Posted By Caulimovirus on July 29, 2011
July 23rd, 2010
Despicable Me w/ Holly and Keith. Kind of sucked. Oscar’s music parcel came. We’ll see how that turns out. /Movie/
.: Keith lived on the first floor of the house whose second floor I had just started renting. An aficionado of Lego and curator of innumerable model aircraft, he was a warrior steadfast in his opposition to boredom: he could always be found wielding a hammer, drill, or other constructive implement while searching for scrap metal, wood, or PVC to incorporate into ladder, ramp, or fortress; he annotated every page of his copy of “The Dangerous Book for Boys” with neon-colored sticky notes protruding all over like tentacles, prompting comparisons to the more unorthodox species of the Ordovician seafloor; and he apologized to none for his public love of Lady Gaga and the Black Eyed Peas. As he was 11 years old, he could be both adored and forgiven for these qualities.
.: Holly had seen the trailer for Despicable Me during one of our movie outings and had laughed in a manner disproportionate to what the content on the screen would in a normal person her age evoke. With undue excitement, she suggested we take Keith to see the movie. We did. It sucked.
July 24th, 2010
Nearly killed self moving. Desk and hutch don’t fit in doorway. […] Oscar’s parcel is fantastic.
.: One of my greatest regrets in moving to New Jersey was having brought a house worth of relatives’ furniture along with me. Rather than furnish my apartment with future landfill material from Ikea, I reasoned that having familiar houseware around me would help ease the transition from Texas and counter any swellings of homesickness. My reasoning was flawed and cursedly so — such was the conclusion I reached as my new landlord and I struggled against 9.81 m/s² of solid oak desk. So large was this executive (and so narrow was the stairway) that even the metal levelers had to be removed to make use of every available inch. Keith, naturally curious and helpful, kept poking his easily crushable head into the hallway below, even after stern proclamations of his likely crushing should he continue doing so.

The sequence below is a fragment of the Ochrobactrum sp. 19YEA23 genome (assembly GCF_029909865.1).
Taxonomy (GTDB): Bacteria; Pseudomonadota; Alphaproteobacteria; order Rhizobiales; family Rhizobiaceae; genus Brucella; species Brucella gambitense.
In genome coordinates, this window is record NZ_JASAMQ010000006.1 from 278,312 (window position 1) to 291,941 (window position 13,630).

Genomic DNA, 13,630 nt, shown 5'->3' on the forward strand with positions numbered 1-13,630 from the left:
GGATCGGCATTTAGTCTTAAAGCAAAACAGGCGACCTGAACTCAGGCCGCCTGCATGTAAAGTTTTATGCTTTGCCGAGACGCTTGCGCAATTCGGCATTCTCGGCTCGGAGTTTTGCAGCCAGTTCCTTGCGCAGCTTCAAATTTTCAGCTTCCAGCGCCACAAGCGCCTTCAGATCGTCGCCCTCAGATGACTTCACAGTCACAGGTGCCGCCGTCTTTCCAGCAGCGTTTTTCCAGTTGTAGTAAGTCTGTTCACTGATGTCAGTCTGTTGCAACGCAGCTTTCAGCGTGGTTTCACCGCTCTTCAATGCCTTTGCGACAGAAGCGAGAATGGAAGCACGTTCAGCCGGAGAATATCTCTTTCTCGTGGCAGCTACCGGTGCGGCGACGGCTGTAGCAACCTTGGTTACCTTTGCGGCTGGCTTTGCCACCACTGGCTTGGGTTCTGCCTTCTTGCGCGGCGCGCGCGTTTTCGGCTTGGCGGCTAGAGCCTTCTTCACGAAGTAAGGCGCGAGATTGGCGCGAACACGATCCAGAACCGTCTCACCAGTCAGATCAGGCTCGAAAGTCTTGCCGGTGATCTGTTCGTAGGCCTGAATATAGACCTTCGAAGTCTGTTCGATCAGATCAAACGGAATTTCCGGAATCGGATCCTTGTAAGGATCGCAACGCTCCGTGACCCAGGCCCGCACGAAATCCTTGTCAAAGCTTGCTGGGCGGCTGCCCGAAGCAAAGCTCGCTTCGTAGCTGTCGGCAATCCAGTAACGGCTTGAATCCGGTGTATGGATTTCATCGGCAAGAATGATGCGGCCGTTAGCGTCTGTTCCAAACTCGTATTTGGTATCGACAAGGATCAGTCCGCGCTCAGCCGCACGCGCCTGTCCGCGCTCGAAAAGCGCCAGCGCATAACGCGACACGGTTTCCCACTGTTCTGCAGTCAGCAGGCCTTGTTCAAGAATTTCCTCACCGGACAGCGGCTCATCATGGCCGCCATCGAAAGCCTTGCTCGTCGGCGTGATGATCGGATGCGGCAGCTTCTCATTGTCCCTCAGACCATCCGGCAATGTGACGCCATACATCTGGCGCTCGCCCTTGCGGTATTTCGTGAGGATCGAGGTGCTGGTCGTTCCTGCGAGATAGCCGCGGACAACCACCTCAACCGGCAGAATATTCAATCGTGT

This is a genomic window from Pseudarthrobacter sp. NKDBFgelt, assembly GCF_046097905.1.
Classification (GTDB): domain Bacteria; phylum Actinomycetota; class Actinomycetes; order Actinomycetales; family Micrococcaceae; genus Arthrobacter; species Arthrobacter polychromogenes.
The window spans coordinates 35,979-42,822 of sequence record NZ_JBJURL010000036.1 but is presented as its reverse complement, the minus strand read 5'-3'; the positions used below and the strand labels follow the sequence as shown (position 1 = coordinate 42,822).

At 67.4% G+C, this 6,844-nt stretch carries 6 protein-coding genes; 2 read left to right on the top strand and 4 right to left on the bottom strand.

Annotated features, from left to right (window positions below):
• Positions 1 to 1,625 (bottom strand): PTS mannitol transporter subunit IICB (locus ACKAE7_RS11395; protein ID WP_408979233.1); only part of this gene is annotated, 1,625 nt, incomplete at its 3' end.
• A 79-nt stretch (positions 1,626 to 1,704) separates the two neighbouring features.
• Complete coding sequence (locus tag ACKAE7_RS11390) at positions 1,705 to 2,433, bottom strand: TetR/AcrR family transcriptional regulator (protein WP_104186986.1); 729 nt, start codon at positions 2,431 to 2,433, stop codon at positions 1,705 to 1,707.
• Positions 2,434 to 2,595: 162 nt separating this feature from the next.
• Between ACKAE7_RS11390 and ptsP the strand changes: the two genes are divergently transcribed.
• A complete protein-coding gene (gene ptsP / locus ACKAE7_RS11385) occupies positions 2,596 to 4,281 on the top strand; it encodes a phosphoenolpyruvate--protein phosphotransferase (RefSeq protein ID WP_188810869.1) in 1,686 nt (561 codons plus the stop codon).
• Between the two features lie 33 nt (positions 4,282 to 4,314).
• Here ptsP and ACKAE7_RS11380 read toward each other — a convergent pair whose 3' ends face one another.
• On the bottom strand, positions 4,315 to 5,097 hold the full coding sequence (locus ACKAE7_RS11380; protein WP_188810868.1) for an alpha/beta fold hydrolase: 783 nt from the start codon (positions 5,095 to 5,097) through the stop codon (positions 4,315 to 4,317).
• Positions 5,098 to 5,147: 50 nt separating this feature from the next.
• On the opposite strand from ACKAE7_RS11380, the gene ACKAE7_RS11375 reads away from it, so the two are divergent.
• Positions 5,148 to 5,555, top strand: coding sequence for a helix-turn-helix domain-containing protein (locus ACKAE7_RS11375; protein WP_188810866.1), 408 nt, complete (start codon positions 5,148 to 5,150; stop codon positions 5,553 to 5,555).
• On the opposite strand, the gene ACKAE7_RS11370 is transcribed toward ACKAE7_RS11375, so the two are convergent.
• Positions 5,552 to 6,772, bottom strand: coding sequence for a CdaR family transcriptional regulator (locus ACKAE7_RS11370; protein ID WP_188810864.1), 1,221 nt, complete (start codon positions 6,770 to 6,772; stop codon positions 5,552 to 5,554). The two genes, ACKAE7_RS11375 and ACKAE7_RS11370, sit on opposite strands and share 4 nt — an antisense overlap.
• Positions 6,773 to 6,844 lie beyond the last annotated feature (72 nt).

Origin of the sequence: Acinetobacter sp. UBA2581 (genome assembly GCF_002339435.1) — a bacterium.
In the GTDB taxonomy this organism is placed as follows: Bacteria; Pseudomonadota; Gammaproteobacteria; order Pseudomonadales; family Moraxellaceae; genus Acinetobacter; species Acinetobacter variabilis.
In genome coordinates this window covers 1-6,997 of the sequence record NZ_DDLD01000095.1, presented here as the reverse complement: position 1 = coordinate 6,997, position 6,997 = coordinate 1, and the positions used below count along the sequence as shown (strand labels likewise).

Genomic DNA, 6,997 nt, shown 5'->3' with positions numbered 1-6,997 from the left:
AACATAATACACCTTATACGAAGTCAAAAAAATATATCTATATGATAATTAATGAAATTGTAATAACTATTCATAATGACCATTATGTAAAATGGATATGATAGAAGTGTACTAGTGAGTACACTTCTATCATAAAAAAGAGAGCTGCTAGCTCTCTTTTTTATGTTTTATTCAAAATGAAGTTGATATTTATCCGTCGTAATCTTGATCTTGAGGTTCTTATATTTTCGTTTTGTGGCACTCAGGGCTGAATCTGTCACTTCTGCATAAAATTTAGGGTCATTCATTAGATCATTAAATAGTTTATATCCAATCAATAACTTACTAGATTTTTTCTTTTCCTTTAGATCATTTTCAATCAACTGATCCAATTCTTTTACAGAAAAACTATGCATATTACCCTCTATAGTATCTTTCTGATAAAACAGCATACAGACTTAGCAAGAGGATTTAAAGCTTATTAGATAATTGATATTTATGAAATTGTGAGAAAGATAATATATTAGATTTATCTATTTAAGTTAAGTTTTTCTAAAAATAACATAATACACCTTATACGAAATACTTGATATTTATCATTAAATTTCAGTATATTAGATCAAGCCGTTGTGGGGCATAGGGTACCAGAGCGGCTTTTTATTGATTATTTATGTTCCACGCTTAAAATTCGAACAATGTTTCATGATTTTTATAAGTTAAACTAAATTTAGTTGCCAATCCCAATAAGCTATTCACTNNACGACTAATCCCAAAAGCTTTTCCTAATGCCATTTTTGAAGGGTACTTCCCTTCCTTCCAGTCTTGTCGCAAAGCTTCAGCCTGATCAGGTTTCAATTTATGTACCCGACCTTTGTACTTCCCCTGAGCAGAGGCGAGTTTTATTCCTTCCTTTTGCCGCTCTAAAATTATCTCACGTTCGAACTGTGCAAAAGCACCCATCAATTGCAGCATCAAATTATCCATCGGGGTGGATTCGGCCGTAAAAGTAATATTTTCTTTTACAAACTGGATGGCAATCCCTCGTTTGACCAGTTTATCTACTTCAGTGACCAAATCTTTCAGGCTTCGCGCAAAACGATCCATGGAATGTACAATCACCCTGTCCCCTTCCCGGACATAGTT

.: Eventually the two(!) of us managed the haul the desk up the stairs. Our jubilation was cut short, however, when we tried to fit it through the main doorway only to have it laugh at our idealism. Since we were in no condition to carry it back down the stairs, we simply relegated it to a permanent spot in the stairwell where it would serve no purpose except to mock us daily with its presence. Then, immediately afterwards, the exact same thing happened with a hutch.
.: Oscar’s music parcel included three mixtapes and a 60-year-old book boasting the varied and uncontested superiorities of Texas, many of which remain unchanged since the original date of publication. Supposedly each mixtape had a specific theme, but I only managed to identify the theme of the second one: I miss you, come back, you’re everything I need to complete who I am, etc. The other two CDs had tracks by the likes of Scissor Sisters and The Bar-Kays, which I guess could share the same theme as the second disc, but with more dancing.
July 25th, 2010
Moved out of shit-hole apartment on Paulus.